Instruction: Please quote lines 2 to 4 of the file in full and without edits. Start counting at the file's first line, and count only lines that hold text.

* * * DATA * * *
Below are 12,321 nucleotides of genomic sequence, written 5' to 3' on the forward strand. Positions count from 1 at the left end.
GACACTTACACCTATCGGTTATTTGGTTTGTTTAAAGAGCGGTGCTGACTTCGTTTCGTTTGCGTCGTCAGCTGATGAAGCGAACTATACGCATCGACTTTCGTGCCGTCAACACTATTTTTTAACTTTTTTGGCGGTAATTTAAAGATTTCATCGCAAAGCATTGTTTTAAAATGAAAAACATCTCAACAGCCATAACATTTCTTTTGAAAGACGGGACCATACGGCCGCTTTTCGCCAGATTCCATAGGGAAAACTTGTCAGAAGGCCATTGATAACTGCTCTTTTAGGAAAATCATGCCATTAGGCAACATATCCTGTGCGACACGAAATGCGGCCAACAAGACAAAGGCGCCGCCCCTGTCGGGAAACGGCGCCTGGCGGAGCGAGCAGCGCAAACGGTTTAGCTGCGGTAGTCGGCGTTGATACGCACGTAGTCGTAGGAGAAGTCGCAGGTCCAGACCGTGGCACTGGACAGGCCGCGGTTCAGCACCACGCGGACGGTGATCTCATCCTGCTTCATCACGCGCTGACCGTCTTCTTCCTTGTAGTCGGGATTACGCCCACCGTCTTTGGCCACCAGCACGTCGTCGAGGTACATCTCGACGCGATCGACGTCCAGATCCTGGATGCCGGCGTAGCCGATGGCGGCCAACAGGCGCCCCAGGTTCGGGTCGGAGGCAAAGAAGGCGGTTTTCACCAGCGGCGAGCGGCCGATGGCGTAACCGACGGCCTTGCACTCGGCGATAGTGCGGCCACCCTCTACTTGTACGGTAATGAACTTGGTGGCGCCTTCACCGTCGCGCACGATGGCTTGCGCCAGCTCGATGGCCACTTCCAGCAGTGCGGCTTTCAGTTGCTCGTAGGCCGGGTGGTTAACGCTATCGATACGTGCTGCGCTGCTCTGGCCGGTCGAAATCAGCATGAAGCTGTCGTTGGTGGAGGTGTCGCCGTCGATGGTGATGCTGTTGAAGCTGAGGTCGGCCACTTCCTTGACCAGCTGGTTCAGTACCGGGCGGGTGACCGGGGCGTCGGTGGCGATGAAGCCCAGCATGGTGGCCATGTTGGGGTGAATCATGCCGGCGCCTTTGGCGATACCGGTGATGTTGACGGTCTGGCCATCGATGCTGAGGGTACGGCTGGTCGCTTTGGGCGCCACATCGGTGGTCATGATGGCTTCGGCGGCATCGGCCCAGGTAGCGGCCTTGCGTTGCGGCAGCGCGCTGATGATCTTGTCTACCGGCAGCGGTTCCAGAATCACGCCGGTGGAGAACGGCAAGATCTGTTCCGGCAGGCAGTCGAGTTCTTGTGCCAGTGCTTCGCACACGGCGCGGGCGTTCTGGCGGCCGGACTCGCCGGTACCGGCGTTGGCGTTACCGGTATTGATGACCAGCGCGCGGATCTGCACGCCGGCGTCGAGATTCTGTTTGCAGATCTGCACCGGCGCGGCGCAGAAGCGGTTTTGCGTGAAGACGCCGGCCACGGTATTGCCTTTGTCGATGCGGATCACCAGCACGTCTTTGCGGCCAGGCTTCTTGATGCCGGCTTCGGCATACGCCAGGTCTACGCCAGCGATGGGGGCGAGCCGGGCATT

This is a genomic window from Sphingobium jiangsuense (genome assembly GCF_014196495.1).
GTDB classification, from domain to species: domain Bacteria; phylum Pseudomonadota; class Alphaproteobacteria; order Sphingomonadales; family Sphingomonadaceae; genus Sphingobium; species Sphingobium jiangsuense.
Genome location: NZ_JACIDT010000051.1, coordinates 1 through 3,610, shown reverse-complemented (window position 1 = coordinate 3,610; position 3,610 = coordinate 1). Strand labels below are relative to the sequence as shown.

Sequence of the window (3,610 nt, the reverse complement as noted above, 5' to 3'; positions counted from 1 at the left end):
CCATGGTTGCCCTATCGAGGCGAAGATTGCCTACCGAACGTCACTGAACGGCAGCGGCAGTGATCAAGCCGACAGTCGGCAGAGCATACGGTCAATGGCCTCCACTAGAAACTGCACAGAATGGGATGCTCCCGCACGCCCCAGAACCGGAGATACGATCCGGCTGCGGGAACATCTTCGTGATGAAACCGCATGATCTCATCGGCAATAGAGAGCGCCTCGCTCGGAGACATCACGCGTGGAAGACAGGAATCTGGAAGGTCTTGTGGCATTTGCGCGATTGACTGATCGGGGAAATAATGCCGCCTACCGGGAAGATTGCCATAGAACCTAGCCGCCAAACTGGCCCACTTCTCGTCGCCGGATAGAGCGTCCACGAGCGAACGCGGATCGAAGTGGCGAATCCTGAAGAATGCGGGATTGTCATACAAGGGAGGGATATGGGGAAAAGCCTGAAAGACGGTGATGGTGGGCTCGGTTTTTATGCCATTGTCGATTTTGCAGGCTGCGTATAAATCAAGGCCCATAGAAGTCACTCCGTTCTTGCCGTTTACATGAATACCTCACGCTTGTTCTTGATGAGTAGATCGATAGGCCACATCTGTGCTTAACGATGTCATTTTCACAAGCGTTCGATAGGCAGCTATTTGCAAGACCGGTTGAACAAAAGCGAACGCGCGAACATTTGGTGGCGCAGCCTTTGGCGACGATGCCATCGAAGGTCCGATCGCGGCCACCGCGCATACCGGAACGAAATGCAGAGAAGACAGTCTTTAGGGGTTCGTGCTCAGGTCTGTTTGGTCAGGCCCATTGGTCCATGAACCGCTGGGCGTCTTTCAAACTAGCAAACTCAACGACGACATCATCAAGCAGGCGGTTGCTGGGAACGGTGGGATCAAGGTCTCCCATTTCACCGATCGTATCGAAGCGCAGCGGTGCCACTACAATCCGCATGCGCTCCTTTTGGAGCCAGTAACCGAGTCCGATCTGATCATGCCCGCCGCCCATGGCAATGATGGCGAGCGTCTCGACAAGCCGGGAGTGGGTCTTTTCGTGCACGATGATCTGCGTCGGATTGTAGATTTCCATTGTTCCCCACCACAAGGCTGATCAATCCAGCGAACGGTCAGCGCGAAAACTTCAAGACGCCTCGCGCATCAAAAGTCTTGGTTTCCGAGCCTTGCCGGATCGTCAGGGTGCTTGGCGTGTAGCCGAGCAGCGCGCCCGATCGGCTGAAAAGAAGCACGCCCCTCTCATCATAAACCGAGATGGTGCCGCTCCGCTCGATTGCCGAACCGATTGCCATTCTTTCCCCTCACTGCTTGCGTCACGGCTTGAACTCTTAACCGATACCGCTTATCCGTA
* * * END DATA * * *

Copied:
GACACTTACACCTATCGGTTATTTGGTTTGTTTAAAGAGCGGTGCTGACTTCGTTTCGTTTGCGTCGTCAGCTGATGAAGCGAACTATACGCATCGACTTTCGTGCCGTCAACACTATTTTTTAACTTTTTTGGCGGTAATTTAAAGATTTCATCGCAAAGCATTGTTTTAAAATGAAAAACATCTCAACAGCCATAACATTTCTTTTGAAAGACGGGACCATACGGCCGCTTTTCGCCAGATTCCATAGGGAAAACTTGTCAGAAGGCCATTGATAACTGCTCTTTTAGGAAAATCATGCCATTAGGCAACATATCCTGTGCGACACGAAATGCGGCCAACAAGACAAAGGCGCCGCCCCTGTCGGGAAACGGCGCCTGGCGGAGCGAGCAGCGCAAACGGTTTAGCTGCGGTAGTCGGCGTTGATACGCACGTAGTCGTAGGAGAAGTCGCAGGTCCAGACCGTGGCACTGGACAGGCCGCGGTTCAGCACCACGCGGACGGTGATCTCATCCTGCTTCATCACGCGCTGACCGTCTTCTTCCTTGTAGTCGGGATTACGCCCACCGTCTTTGGCCACCAGCACGTCGTCGAGGTACATCTCGACGCGATCGACGTCCAGATCCTGGATGCCGGCGTAGCCGATGGCGGCCAACAGGCGCCCCAGGTTCGGGTCGGAGGCAAAGAAGGCGGTTTTCACCAGCGGCGAGCGGCCGATGGCGTAACCGACGGCCTTGCACTCGGCGATAGTGCGGCCACCCTCTACTTGTACGGTAATGAACTTGGTGGCGCCTTCACCGTCGCGCACGATGGCTTGCGCCAGCTCGATGGCCACTTCCAGCAGTGCGGCTTTCAGTTGCTCGTAGGCCGGGTGGTTAACGCTATCGATACGTGCTGCGCTGCTCTGGCCGGTCGAAATCAGCATGAAGCTGTCGTTGGTGGAGGTGTCGCCGTCGATGGTGATGCTGTTGAAGCTGAGGTCGGCCACTTCCTTGACCAGCTGGTTCAGTACCGGGCGGGTGACCGGGGCGTCGGTGGCGATGAAGCCCAGCATGGTGGCCATGTTGGGGTGAATCATGCCGGCGCCTTTGGCGATACCGGTGATGTTGACGGTCTGGCCATCGATGCTGAGGGTACGGCTGGTCGCTTTGGGCGCCACATCGGTGGTCATGATGGCTTCGGCGGCATCGGCCCAGGTAGCGGCCTTGCGTTGCGGCAGCGCGCTGATGATCTTGTCTACCGGCAGCGGTTCCAGAATCACGCCGGTGGAGAACGGCAAGATCTGTTCCGGCAGGCAGTCGAGTTCTTGTGCCAGTGCTTCGCACACGGCGCGGGCGTTCTGGCGGCCGGACTCGCCGGTACCGGCGTTGGCGTTACCGGTATTGATGACCAGCGCGCGGATCTGCACGCCGGCGTCGAGATTCTGTTTGCAGATCTGCACCGGCGCGGCGCAGAAGCGGTTTTGCGTGAAGACGCCGGCCACGGTATTGCCTTTGTCGATGCGGATCACCAGCACGTCTTTGCGGCCAGGCTTCTTGATGCCGGCTTCGGCATACGCCAGGTCTACGCCAGCGATGGGGGCGAGCCGGGCATT

This is a genomic window from Sphingobium jiangsuense (genome assembly GCF_014196495.1).
GTDB classification, from domain to species: domain Bacteria; phylum Pseudomonadota; class Alphaproteobacteria; order Sphingomonadales; family Sphingomonadaceae; genus Sphingobium; species Sphingobium jiangsuense.